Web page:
TAFA'S FOSTER PARENT'S PAGE
IF ALLEGATIONS ARE MADE AGAINST YOU:
You will be contacted typically anywhere from 2 weeks to 2 years after the investigation has begun. You will be told nothing, and you will be treated like a criminal. You will be presumed guilty. The first contact typically will be when CPS comes, usually at night, to pull children from your home, or you may be called in to the police department and still told nothing. You will feel totally isolated. Your placement agency will not support you. (They're too busy covering their own backsides.)
Do's and Don'ts if you're investigated
- 1. Do not talk to anyone.
- 2. Do not take a lie detector test.
- 3. Do not answer any questions.
- 4. Do not make CPS mad.
- 5. If CPS or the police take the child, or you are charged with any crime against a child, you need to retain a competent lawyer.
- 6. Do ask what you're being investigated for.
- 7. Tape record all conversations with CPS case workers and the police. If you do not have a tape recorder, make sure that you have a reliable witness at all meetings, interviews, and telephone conversations.
- 8. If you have a private doctor or psychologist, have them examine the child if you are ordered to have the child examined by a doctor not of your choosing.
- 9. After all meetings, interviews, and telephone calls, write a certified letter (keep a copy) to the person with whom you spoke. List the main points discussed and end the letter,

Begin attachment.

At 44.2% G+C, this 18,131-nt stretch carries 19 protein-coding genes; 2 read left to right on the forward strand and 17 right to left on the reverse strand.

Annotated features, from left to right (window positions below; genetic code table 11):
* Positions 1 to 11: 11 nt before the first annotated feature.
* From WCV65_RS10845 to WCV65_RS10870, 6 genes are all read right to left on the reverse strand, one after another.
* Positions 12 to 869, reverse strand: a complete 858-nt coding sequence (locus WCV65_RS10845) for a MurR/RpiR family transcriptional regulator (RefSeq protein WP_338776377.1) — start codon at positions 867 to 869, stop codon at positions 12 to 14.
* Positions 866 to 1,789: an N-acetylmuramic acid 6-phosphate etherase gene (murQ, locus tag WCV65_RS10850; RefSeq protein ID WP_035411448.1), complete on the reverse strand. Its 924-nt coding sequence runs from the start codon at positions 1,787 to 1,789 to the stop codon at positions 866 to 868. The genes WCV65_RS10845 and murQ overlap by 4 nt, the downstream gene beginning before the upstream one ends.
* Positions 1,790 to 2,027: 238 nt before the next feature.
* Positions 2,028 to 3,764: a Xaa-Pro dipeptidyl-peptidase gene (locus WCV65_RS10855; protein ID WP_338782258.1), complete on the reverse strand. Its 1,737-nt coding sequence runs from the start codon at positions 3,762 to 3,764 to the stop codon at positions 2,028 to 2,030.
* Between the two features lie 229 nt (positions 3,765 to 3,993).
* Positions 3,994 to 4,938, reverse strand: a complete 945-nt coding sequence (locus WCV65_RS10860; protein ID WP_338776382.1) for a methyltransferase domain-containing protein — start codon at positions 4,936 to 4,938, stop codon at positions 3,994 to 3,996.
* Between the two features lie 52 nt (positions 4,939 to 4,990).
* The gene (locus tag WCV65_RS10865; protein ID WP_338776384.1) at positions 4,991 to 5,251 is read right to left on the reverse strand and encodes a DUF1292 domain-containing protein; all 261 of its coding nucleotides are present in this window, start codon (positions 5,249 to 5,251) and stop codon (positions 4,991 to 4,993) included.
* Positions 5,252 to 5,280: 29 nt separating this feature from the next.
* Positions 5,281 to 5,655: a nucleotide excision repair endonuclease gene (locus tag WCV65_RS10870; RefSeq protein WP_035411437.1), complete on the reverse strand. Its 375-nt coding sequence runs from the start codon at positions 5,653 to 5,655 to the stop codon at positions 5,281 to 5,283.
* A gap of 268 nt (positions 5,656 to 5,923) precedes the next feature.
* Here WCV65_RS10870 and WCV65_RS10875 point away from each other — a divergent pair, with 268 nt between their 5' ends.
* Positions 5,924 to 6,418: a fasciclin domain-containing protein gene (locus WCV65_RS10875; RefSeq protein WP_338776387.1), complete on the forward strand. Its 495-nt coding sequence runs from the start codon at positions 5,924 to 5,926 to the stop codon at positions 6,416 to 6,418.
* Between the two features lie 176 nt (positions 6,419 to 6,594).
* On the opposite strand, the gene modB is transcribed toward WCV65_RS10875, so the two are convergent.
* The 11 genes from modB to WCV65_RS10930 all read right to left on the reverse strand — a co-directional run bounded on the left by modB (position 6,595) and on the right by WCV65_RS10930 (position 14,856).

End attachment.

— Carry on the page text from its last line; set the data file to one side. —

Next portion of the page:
- 10. TAFA strongly recommends that if you did nothing wrong, DO NOT plea bargain (including no-fault). Many times, on the surface, these plea bargains seem like the easy way out, but are really only the beginning of a nightmare for you and your family.
- 11. Know your rights. This is very important, if you expect to win. Learn as much as possible about the laws in your state and the requirements CPS must fulfill to recieve their funding (for example, avoid placement of children in foster care and reunite the family as quickly as possible).
- 12. Join TAFA.There is strength in numbers, and the emotional support availible through joining with others who have similar experiences will prove invaluable. Write letters to your caseworker's supervisor, CPS director, county or state supervising agency--anyone who has responsibility to provide proper services. If you do not get a satisfactory response, contact your legislators and news service.